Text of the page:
Education (Elementary and Secondary)
political socialization, foreign policy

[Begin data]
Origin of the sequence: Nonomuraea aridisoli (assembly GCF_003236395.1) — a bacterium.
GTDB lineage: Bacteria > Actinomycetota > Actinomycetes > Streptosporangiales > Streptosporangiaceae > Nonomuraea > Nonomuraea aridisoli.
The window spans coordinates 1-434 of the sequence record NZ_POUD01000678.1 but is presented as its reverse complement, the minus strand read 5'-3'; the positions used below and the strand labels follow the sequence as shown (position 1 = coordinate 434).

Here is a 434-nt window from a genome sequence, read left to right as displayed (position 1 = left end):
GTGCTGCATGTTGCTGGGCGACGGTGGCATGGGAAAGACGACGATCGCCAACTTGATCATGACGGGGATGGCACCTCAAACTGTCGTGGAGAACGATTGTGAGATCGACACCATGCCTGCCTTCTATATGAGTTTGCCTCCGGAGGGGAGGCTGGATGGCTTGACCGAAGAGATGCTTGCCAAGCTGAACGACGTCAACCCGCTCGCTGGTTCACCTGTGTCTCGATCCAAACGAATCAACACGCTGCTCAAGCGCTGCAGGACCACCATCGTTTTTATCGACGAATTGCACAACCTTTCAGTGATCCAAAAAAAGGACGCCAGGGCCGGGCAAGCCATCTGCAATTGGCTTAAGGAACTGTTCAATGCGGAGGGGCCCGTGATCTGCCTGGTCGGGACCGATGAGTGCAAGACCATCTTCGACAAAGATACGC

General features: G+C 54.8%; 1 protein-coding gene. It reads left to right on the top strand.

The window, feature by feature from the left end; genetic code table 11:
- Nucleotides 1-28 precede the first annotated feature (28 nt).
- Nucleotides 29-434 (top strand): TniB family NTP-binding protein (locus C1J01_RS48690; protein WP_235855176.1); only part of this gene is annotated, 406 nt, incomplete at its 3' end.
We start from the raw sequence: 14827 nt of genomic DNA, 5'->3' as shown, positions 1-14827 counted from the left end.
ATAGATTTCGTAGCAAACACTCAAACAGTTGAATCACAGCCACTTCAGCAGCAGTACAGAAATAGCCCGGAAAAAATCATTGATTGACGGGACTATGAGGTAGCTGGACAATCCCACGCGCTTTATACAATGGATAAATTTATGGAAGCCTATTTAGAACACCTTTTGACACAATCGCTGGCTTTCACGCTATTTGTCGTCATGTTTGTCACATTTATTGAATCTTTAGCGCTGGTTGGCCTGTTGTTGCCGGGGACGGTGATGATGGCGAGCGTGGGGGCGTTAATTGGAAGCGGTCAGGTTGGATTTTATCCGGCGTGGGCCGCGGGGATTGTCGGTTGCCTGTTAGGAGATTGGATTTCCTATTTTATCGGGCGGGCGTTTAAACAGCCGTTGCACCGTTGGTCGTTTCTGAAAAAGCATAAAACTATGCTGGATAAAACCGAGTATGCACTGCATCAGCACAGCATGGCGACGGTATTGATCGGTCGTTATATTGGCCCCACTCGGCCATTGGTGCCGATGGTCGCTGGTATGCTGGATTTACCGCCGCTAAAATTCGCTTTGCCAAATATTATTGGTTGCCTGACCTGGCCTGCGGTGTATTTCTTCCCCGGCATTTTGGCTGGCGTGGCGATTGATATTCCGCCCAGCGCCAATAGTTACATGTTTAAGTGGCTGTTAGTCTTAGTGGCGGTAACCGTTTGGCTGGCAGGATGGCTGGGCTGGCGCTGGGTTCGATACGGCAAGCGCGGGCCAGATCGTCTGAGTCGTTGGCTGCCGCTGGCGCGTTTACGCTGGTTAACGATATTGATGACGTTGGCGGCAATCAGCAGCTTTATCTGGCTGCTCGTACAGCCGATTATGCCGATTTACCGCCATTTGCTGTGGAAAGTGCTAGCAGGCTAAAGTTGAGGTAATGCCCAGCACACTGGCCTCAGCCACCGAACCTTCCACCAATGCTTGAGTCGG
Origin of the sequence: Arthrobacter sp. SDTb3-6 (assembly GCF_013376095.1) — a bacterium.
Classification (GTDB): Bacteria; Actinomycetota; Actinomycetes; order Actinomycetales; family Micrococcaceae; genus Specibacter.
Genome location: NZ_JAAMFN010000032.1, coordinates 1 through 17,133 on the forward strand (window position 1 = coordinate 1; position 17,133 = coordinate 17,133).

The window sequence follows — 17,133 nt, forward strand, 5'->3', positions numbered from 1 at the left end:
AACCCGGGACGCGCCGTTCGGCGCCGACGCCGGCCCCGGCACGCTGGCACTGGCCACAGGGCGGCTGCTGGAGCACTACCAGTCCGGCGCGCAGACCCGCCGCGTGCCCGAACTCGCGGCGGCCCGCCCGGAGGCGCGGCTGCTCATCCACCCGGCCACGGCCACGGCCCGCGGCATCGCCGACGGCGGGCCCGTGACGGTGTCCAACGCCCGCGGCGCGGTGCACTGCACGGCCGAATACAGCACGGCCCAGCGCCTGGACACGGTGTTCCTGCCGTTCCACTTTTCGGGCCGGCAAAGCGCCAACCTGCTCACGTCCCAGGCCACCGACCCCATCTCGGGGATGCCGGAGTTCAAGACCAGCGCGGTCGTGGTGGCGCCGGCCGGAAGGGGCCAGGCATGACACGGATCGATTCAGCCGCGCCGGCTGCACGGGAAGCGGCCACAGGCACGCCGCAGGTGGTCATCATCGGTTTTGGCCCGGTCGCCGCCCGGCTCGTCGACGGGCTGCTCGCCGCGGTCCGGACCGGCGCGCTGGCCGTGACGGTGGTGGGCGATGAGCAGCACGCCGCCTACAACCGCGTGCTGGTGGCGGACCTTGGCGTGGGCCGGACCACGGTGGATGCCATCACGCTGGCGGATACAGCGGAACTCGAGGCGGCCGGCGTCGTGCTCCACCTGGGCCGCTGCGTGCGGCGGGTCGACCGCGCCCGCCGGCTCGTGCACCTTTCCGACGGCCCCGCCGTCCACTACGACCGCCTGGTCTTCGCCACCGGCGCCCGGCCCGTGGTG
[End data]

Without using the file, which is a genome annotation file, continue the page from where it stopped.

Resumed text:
A variety of agents aid in the political socialization process. Political socialization is the inheritance of political attitudes, beliefs, and values that explain one’s interaction with the political world (Riccards, 1973, p. 8). Parents, here meaning the primary caregivers of the child, however, are generally the earliest socializing agents in an individual’s life. The effect of parents on their children’s political views is both pro- found and lasting. Indeed, a child is more likely to “inherit” the party preference of their parents “than they are to inherit any other social predisposition except religion” (Riccards, 1973, p. 40). In the early, formative years, the primary relationships dictate political development. During the formative years, when the family is the single most important agent in the child’s life, much of the political learning is indirect and unintentional (Dawson & Prewitt, 1969, p. 204). The child will imitate his family members’ political values and behaviors in “his desire to be like those he looks up to” (Dawson & Prewitt, 1969, p. 205-06). As a result, “[p]olitical friends and enemies are formed long before the child fully understands what interest or policy differences actually divide them, and may persist long after such interests or policies” are under- stood (Dawson & Prewitt, 1969, p. 48). In a political system, such as is found in the United States, party identification typically results in a lifetime attachment. In such a system, children tend to both adopt and adhere to their parents’ party identification (Ventura, 2001, p. 667). The family therefore plays a dominant role in the political so- cialization of a child because of the time they spend with the child. Kenneth Langton conducted a study after which he found about 80% of his respondents shared their parents’ political party preference (Langton, 1969, p. 53). Though political socialization theorists have considered both individual and system- atic influences on the development of political ideologies, they have only explored domestic policy. Until now researchers have focused on the result of political social- ization regarding domestic politics and policies. Their work has not explored the pos- sibility of parents having the same level of impact on their children’s views regarding international relations and policies. The focus of my work is on parental influence on political socialization in the realm of international politics. The study is modeled after the work done previously by political socialization theorists, though with additional questions focused on international relations. I control for other socializing agents including schools, geographical location, and religious institutions to isolate the parental influence as much as possible. With the recent actions taken by Russia regarding Crimea and the Ukraine, I expect to find some Cold War feelings that would otherwise be dormant having resurfaced. Certain feelings about the former Soviet Union, and by extension the current Russian Federation, may have been transmitted indirectly and directly from parent to child. I expect these transmitted feelings to be linked to the emotions students taking the survey have observed in their parents. The students, never having experienced the Cold War, will only know about it through what they have been told and the political feelings and emotions they have gleaned from political socializing agents. If parents have a similar effect on attitudes and preferences relating to international politics as they do on domestic ones, they are likely to have either directly or indirectly in- fluenced the emotions of their children regarding a variety of international issues, including the current events involving Russia.